À votre santé by the liter: A French Army wine can, drab in color with a decidedly dusty robe. Photo from John and Beth, thedonovan.com|
Never mind wine. Mark Kirkland, president of Mark One Foods in Salt Lake City, is pushing his sandwich-in-a-can idea—the Candwich. His main problem is that he can’t catch a break. Does anyone acknowledge that his canned PB&Js offer both traditional grape and far-out strawberry? Give his BBQ Chicken Candwich a respectful nod? Applaud their shelf life, which he calls ‘excellent’? No sir. About the only ink he’s got thus far connects him unfortunately and innocently with an accused scam artist name of Travis L. Wright.
Wright’s wrong was to take $145 million from 175 or so investors and sink it not into real estate for a promised 24% return but in internet wristwatch sales, rose-petal greeting cards and—the Candwich. The deals seemed unduly fragrant, and in July the SEC, awakened from its dream of peace (i.e., decades of Rip Van Winkling past Bernie Madoff), filed a complaint. You can see their thinking, no? “Wright stole $145 million and owns a stuffed wildebeest. Madoff stole $68 billion but is our friend. GET WRIGHT!” Clearly the SEC has priorities.
So get this: Kirkland, entrepreneur and gourmet visionary, is beavering toward his destiny, seeking funding in complete innocence and honesty, when one day he wakes up to find his name connected with the dread phrase ‘film at 11.’
And the investors are branded as low-wattage types. Naïfs. Dolts. Blockheads. Or as one reporter delicately put it, ‘Utah has long endured a reputation as a place where many people are naïve or trusting to the point of losing their shirts.’ Less politely, Fools–fools in the Chief, in the Chevron and in the Quarter Fess. Indeed, Utah’s Division of Securities says scammers who some years ago promised $50 million payouts on $5000 investments recruited Utah investors not with gala dinners or fancy offices full of luxe furniture on one-week rentals but by sticking flyers on car windshields. Most of the money wound up in some Third Worldish country that begins with L and ends with a. (How many can you name?)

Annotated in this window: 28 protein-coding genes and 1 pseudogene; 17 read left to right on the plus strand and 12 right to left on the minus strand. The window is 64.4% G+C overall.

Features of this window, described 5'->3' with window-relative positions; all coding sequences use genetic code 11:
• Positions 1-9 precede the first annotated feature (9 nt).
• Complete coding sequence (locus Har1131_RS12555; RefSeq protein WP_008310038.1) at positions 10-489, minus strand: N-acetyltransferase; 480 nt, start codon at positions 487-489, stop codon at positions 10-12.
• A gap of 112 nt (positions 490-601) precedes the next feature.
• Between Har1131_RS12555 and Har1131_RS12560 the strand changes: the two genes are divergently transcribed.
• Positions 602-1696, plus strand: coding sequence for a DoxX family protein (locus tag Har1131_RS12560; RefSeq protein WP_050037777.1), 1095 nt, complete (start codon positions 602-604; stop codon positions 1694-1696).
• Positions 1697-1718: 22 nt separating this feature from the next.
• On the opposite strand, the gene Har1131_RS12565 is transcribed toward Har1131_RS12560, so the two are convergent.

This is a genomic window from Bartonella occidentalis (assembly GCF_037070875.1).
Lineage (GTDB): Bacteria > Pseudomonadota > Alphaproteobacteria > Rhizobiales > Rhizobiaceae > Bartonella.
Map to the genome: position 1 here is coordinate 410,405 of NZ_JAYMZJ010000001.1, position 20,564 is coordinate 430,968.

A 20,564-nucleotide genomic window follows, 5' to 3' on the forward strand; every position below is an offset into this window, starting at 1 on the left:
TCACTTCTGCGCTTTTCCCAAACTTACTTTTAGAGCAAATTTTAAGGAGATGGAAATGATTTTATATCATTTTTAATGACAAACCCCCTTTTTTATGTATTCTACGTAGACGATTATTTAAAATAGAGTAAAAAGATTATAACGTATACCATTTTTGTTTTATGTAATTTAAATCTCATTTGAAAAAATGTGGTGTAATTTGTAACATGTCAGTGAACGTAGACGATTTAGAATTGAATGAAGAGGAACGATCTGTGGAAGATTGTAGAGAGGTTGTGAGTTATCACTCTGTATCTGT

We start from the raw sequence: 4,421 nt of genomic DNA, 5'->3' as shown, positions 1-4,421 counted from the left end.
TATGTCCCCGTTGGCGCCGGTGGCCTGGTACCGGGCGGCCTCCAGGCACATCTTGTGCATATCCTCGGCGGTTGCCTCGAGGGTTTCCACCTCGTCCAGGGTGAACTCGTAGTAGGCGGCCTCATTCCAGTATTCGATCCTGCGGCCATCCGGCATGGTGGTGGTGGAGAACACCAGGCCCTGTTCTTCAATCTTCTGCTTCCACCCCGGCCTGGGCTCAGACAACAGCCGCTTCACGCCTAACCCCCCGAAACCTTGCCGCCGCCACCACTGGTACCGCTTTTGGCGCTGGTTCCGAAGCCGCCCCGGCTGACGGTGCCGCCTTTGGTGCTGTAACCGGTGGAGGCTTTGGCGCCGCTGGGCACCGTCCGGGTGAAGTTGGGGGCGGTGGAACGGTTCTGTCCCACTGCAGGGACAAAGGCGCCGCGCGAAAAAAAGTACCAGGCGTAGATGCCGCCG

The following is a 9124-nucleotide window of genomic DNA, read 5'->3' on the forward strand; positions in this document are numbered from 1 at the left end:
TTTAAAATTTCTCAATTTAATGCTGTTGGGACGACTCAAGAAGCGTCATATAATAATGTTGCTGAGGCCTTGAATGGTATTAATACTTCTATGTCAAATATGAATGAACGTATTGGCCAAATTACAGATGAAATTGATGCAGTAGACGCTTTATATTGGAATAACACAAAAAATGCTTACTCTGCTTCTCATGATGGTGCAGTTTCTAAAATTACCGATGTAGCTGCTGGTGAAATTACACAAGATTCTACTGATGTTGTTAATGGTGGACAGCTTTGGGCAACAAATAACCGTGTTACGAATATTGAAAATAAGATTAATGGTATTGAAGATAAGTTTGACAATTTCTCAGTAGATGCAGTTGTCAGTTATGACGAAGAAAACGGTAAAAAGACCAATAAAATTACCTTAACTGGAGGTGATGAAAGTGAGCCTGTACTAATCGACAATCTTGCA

Nevertheless, as Kate Hepburn once said, Kirkland perseveres. He told me that he hopes to have the Candwich before an adoring public in a year. I wish him luck and you should too. The Candwich is an ornament of American inventiveness, like cheese-flavored dogfood and salad-in-a-cup. Besides: the beauty part, says my neighbor Basil Coulis, the grand dam builder and pastry chef, ‘is that it’s both sandwich-in-a-can and not sandwich-in-a-can. A paradox. A contradiction in tin.’ Exactly! Each Candwich contains sandwich makings. The PB&J provides individual bags containing a baked, bun-like object plus two squeezer bags, one of PB, one of J. And for lagniappe there’s dessert–the Candy Surprise Inside promised on the label. Spoiler alert: it’s a piece of Nestlé Laffy Taffy like the one pictured, which is made with genuine artificial banana-like flavoring. End spoiler alert. So here’s
my apocalyptic vision: Kirkland + LCB + saltines + cheese = Canape Candwiches. Yes. One day you’ll go off to an LCB vending
machine and buy yourself a bottle or two of the Lumberyard Chardonnay, which has so much wood in it you could use it to kill vampires.
Then you’ll press the HELP button and ask the omniscient LCB staffer ’Which canned canape will pair best, do you think, the brie or the camembert?’ and receive the reply ‘Bor-r-r-r-inggggg! Either will do, but who cares? Ordinarily I’d recommend Adelegger from Baden-Württemberg or Swiss Tomme Vaudoise, but you’re such a pussy.’